As cybersecurity practitioners and trainers, we need to help create more realistic expectations and more effective training programs and better understand cyber threats and how we combat them. We need to know what our needs are so that we can close the talent gap in a faster and more effective way. We believe diversity is key.

Diversity: Key to Close the Cybersecurity Talent Gap. 

As cybersecurity practitioners and trainers, we have a vital role in bridging the cybersecurity talent gap and fostering a more inclusive workforce. To accomplish this, embracing the importance of diversity in cybersecurity is crucial. Here’s how diversity can help close the talent gap:

  • Diverse Perspectives and Problem-Solving: Diversity brings together individuals with unique backgrounds, experiences, and perspectives. We gain access to a broader range of ideas and problem-solving approaches by fostering diversity within the cybersecurity field. Diverse teams can offer fresh insights and innovative solutions to combat cyber threats, leading to more effective cybersecurity practices.
  • Enhanced Creativity and Innovation: Different perspectives encourage out-of-the-box thinking, enabling cybersecurity professionals to devise novel strategies and defenses. By promoting diversity, we unlock a wealth of untapped potential, fueling innovation within the field.
  • Expanded Talent Pool: Embracing diversity allows us to tap into a wider talent pool. By removing barriers and biases, we attract individuals from diverse backgrounds, cultures, and skill sets. This expands the pool of potential cybersecurity professionals, helping to address the talent shortage and close the gap more efficiently.
  • Representation and Inclusivity: Building a diverse cybersecurity workforce allows underrepresented groups, such as women, racial and ethnic minorities, and individuals from marginalized communities, to contribute their unique skills and perspectives. This promotes equality and ensures that cybersecurity initiatives consider the needs and concerns of diverse user populations.
  • Cultural Competence and Global Reach: Cybersecurity is a global concern, and having a diverse workforce enables organizations to understand better and address the unique challenges faced by different regions and cultures. By embracing diversity, we foster cultural competence and establish connections with diverse communities, enhancing our ability to protect digital infrastructures worldwide.

By recognizing the importance of diversity and actively promoting it within the cybersecurity field, we can attract a broader range of talent, foster innovation, and create a more inclusive and resilient cybersecurity ecosystem. Let us champion diversity as a key driver in closing the talent gap and fortifying our defenses against evolving cyber threats.

In conclusion, the time has come for introspection and action. We cannot afford to persist with that traditional recruiting model as cybersecurity demands continue to outpace our existing talent pool. The path ahead may be uncertain, but we are determined to contribute to the solution. It’s time to confront the challenges head-on and embrace a new approach. Together, we will seek innovative strategies and reshape the landscape of cybersecurity talent to meet the ever-growing demands.

Webinar “The Cybersecurity Talent Gap: Opportunities & Obstacles for Service Providers.”

We’re thrilled to partner with Media Sonar Technologies to discuss the opportunities and challenges that lie ahead for Service Providers in the cybersecurity landscape.

Discover how Managed Service Providers (MSPs) can leverage the talent gap to their advantage and strengthen their cybersecurity posture. Mark your calendar and secure your spot now.



  • Why is there a talent shortage in cyber security?

    There are several reasons for the talent shortage in cyber security, such as:

    • The rapidly evolving and complex nature of cyber threats and technologies, which require diverse and specialized skills that are not easily acquired or taught.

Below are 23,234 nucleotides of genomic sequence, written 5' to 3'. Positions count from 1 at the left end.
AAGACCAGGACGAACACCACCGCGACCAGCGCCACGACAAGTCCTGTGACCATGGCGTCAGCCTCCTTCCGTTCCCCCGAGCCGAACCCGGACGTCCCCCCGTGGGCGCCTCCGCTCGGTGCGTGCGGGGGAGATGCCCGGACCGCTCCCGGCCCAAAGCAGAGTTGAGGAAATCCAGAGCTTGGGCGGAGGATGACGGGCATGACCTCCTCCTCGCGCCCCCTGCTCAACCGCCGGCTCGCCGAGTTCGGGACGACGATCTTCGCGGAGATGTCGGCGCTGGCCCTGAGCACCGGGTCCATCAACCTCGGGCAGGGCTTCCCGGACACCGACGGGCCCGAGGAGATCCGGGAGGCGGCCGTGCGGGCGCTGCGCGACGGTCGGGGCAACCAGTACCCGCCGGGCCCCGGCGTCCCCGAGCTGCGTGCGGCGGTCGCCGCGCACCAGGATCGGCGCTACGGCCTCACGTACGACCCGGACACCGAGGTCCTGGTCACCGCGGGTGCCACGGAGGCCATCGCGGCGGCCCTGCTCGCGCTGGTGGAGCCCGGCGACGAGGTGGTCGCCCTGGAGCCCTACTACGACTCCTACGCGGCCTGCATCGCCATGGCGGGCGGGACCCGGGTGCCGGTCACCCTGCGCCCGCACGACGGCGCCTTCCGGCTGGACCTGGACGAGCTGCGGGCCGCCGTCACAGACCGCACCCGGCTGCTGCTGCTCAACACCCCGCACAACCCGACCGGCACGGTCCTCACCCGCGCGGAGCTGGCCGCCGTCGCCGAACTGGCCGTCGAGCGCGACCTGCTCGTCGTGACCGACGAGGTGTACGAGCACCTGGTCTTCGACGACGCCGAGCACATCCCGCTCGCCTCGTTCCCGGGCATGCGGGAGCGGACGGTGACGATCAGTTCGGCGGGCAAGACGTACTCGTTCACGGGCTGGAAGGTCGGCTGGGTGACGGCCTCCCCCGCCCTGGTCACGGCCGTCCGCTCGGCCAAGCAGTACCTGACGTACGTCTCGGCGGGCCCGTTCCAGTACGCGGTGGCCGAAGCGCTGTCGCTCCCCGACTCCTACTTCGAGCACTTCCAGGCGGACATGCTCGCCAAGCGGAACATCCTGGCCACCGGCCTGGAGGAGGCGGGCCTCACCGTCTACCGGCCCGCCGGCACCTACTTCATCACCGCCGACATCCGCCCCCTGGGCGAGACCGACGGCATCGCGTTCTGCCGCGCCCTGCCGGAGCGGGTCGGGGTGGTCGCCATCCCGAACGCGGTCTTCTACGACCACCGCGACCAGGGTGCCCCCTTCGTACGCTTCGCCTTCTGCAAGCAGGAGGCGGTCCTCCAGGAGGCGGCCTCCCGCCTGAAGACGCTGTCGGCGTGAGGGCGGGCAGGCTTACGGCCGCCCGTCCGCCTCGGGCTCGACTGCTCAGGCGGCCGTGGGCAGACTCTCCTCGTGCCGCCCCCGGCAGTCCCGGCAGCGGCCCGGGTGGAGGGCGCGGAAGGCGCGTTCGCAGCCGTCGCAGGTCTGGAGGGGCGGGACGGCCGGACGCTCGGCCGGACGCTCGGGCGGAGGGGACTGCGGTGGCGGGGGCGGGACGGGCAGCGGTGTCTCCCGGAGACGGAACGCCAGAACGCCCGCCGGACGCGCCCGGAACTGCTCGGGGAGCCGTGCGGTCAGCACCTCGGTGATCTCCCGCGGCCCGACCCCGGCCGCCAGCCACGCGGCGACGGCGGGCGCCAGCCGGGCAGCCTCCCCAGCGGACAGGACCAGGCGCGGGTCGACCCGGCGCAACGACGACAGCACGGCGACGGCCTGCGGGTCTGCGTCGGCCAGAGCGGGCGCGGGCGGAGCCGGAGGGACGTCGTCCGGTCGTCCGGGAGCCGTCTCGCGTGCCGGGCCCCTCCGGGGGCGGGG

• The inadequate training and education opportunities for the existing and potential talent pool, especially in developing regions and underrepresented groups.
    • The unrealistic and rigid expectations of employers and recruiters, who often demand a bachelor’s degree, several years of experience, and advanced cyber skills for entry-level positions, creating a mismatch between supply and demand.
    • The lack of diversity and inclusion within the cyber security field, which limits the access and representation of women, racial and ethnic minorities, and individuals from marginalized communities.

  • What is the strategy for addressing the it cyber security skills gap?

    There is no single strategy for addressing the it cyber security skills gap, but rather a combination of approaches that involve various stakeholders, such as:

    • Industry: Cyber security employers and recruiters need to adopt more flexible and realistic hiring criteria, recognize alternative pathways to enter the field, such as certifications, boot camps, or self-study, and invest in training and retaining their existing workforce.
    • Academia: Educational institutions need to update their curricula to reflect the current and future needs of the cyber security field, offer more practical and hands-on learning opportunities, and collaborate with industry partners to provide mentorship, internships, and career guidance.
    • Government: Policymakers need to support initiatives that increase the awareness and interest in cyber security careers among students and professionals, provide funding and incentives for cyber security education and training programs, and foster a culture of cyber security across all sectors and levels of society.
    • Community: Non-governmental organizations, professional associations, media outlets, and influencers need to promote the importance and benefits of cyber security careers, showcase role models and success stories from diverse backgrounds, and create platforms and networks for peer support and knowledge sharing.

  • Is there a cybersecurity skills gap?

    Yes, there is a cybersecurity skills gap. According to the 2021 (ISC)² Cybersecurity Workforce Study 1 , the global cybersecurity workforce needs to grow 65% to effectively defend organizations’ critical assets. The study estimates that there are currently 2.72 million unfilled cybersecurity positions worldwide.

  • Is there really a shortage of cybersecurity professionals?

    Yes, there is really a shortage of cybersecurity professionals. According to Cyberseek 2, an online tool that provides data on the supply and demand of cybersecurity workers in the U.S., there are around 1.1 million people employed in cybersecurity in the U.S., but over 700,000 unfilled positions are currently available. Worldwide, the cyber workforce shortfall is approximately 3.5 million people 3, according to Cybersecurity Ventures.